Rocky Roads and Rough Waters
There is no doubt that those of us who strongly supported charter government were employing a measure of hope in our strategy for the new government.
Hope that voters might elect the right people to public office. Hope that those people, once elected, would be able to focus on the future of the county and shelve their individual interests. Hope that the whole experiment wouldn't devolve into the mess that people like afternoon radio pundit Tim May predicted would be a disaster.
So far, to suggest it's a disaster is a bit of an overstatement. On the other hand, to claim it a rousing success is likewise erroneous.
At this point, charter government is a mixed bag of confusion, egos, first-date jitters and partisan finger-pointing.
Excepting the jitters, it’s probably not too different than the commissioner form of government.
It started off just fine. Newly elected County Executive Jan Gardner had a fairly solid grasp of what it would take to lead the new government. Her decades-plus experience in Winchester Hall gave her familiarity most first-time charter government leaders wouldn't have. Add to that a willing workforce, and Ms. Gardner's first six months were pretty well set.
The new seven member council was an entirely different issue, though.
As expected, Republicans held the majority, albeit a slim, one-member majority. They also boasted experience, with Billy Shreve and Kirby Delauter both having just come off a four-year stint as commissioners.
In an oddly telling first official act, partisan loyalty was tossed aside as Bud Otis aligned with the three Democrats (Jessica Fitzwater, Jerry Donald and M.C. Keegin-Ayer) to obtain the council president's seat. His selection was followed by Ms. Keegin-Ayers election as vice president.
And this under a GOP majority, no less.
Not many observers saw that coming. Mr. Otis, in his 20 years beside former GOP Congressman Roscoe Bartlett, was known as a fierce partisan. Something changed.
Now, Mr. Otis works very closely with Executive Gardner. They meet weekly to discuss county business and they travel together to meet with county staff at various locations. One assumes they might be cooperating to present a coordinated front to the staff and to the public.
On the surface, none of these things are bad, but given the history and past practice, it causes some confusion.
Add in the legislative delegation to the General Assembly, and the recipe quickly turns from sweet to sour.
While the county can now handle a number of routine business items on their own under the charter, there will always be a need to present legislative initiatives to the delegation in Annapolis.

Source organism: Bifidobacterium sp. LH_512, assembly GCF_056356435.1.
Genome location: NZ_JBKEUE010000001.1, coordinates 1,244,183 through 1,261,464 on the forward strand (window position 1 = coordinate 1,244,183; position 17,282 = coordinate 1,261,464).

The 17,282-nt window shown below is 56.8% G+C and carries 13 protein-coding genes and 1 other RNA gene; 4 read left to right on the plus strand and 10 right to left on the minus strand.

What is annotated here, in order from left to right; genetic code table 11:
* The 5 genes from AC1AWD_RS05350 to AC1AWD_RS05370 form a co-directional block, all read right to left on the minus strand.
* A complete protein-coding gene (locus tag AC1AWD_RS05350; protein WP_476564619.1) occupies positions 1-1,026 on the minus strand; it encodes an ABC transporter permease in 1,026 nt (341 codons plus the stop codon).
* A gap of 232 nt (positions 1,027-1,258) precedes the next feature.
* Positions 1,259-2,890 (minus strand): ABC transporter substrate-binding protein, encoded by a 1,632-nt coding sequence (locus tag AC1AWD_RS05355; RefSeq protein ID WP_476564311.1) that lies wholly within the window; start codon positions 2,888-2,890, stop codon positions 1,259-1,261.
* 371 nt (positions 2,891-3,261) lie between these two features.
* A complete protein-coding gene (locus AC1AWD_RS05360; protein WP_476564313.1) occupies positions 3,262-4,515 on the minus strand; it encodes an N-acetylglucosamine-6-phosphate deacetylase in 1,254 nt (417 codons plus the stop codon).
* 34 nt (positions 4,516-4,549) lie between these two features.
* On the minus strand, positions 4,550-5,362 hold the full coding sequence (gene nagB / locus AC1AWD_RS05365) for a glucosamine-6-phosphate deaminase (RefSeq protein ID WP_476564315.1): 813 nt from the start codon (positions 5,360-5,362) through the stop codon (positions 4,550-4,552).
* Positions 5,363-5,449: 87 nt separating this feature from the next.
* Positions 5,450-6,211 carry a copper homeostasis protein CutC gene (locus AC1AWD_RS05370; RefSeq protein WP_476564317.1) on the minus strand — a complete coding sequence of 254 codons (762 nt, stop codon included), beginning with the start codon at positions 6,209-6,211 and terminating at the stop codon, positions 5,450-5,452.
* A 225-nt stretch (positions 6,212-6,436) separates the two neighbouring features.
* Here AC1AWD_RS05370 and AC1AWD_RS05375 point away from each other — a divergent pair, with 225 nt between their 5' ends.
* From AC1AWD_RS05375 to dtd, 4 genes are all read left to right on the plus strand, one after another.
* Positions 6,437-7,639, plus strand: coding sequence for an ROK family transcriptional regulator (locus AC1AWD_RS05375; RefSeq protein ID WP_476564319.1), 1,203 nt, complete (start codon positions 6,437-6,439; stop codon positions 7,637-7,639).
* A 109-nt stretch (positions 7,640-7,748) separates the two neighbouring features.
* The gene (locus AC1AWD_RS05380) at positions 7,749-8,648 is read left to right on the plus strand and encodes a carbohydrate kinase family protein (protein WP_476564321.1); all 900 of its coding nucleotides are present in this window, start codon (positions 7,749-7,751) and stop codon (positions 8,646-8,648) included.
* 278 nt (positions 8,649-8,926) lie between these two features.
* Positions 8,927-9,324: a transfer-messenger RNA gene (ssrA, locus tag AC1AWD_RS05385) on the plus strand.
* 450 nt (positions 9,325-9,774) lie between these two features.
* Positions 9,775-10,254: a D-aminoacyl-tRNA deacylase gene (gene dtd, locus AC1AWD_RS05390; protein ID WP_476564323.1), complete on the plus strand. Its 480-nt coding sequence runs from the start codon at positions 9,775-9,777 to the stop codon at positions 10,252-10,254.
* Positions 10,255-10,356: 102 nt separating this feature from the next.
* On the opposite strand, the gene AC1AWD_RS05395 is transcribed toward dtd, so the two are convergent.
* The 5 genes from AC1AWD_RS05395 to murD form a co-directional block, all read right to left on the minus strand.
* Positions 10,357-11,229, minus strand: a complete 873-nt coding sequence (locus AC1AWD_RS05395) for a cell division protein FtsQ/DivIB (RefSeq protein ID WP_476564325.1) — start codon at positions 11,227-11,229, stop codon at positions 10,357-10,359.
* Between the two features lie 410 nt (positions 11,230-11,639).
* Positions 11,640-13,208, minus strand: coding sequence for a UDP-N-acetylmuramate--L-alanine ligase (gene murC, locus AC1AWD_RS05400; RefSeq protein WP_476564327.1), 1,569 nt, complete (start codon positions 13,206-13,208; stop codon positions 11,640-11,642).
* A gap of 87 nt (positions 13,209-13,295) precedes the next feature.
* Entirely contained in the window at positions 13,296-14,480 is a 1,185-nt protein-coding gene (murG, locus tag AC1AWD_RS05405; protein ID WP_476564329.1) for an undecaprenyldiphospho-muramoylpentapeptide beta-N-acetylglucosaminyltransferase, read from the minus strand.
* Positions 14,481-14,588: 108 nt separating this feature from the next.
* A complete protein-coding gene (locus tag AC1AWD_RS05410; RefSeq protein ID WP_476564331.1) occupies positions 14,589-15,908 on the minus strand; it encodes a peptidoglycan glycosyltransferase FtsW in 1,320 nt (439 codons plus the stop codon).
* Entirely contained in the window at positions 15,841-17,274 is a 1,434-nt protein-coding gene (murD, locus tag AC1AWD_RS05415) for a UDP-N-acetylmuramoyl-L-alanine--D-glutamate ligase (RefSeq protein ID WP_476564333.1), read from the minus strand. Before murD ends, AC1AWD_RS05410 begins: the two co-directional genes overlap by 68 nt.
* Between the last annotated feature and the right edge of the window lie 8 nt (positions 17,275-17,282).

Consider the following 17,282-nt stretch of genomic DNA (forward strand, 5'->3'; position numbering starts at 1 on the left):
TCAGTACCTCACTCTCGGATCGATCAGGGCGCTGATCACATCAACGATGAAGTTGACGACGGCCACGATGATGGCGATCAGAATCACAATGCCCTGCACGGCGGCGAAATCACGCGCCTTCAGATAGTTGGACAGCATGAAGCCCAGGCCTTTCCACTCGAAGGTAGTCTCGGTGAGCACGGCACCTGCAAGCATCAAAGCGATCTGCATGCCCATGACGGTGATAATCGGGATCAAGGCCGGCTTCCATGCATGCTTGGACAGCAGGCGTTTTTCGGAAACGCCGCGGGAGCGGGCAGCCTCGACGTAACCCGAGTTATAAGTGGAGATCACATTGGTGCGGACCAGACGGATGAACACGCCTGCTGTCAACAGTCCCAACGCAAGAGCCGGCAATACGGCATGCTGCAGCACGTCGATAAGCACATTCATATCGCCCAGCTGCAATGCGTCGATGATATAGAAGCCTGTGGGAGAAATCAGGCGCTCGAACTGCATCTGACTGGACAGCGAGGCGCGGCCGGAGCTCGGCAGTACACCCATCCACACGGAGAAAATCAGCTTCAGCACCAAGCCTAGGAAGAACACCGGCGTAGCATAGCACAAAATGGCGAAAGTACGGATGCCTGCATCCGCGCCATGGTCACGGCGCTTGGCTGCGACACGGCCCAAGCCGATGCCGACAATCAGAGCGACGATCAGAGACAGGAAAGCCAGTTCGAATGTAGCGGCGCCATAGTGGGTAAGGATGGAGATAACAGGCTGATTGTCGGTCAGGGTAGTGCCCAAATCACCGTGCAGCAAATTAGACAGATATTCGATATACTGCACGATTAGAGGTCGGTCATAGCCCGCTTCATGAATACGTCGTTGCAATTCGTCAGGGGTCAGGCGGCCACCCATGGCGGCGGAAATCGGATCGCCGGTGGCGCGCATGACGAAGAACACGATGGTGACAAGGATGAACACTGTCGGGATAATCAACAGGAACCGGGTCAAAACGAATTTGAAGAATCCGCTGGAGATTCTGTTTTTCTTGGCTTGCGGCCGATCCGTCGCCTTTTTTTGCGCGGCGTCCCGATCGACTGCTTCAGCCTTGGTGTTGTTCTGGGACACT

A recent example makes this point. For many years, Billy Shreve, one of the two at-large councilmen (Mr. Otis is the other), has been trying to get a bill passed to add Frederick County to the counties in Maryland that allow Sunday hunting. He has proselytized, cajoled and clamored for the change. He's held public hearings, briefings and informal meetings.
Year after year, he's found himself stymied, first by farmers, then by sportsmen’s groups, who fear that opening the books on hunting regulations could allow opponents to introduce new restrictions.
Mr. Shreve appears to be the type who doesn't take no for an answer, though. The bill is back, this time with a broader base of support than he's had in the past. His can-do spirit seems to have paid off. Even a majority of the delegation appears open to introducing his bill, which is a change from the past.
At the introductory presentation to the delegation, Mr. Shreve was told to obtain a position from his colleagues on the council. Seems easy enough, huh?
In theory, maybe. In practice, not so much.
First off, his proposal doesn't appear to be as enthusiastically embraced by his fellow council members. Secondly, their limited schedule of legislative sessions introduces a new complexity to the dynamics of obtaining majority approval. Finally, tension between Mr. Shreve and Mr. Otis seems to be a regular phenomenon, something we can look forward to watching for the next three-and-a-half years.
On the partisan ideology side, the Democrats (Keegin-Ayer, Donald and Fitzwater) seem to possess reliably liberal ideologies. The idea of sending hunters out to slay Bambi on Sunday probably isn't their top legislative priority, so no one would blame them for being blasé toward the idea.
Regarding the meeting schedule, the charter limits the council to basically two meetings a month where they can conduct legislative business. President Otis has had to cancel at least one recent meeting due to winter weather, an irony considering the General Assembly only meets in the winter.
Lastly, the Shreve/Otis ill-will dynamic started before the ink was dry on the book they sign following their oath of office. Billy Shreve wanted to be council president so bad that he was no doubt practicing being called "Mr. President" in front of his mirror. The switcheroo Mr. Otis orchestrated with the Democrats on the council was a thing of political beauty, which is to say, it was sneaky, under-handed and totally self-serving.
I'm certain that Mr. Shreve will continue to see any and all actions taken by President Otis as a slight, both personally and politically, whether they are or not.
It's not clear that any of these things were envisioned when the charter government process was being debated, but maybe they should have been.
The good news is that Ms. Gardner seems to know what she's doing. Maybe not flawlessly, but she appears comfortable with the process and people, and has a plan and is following it.
The council, on the other hand, seems to have some rough water ahead as they try to navigate.
It's obvious that they need a better map.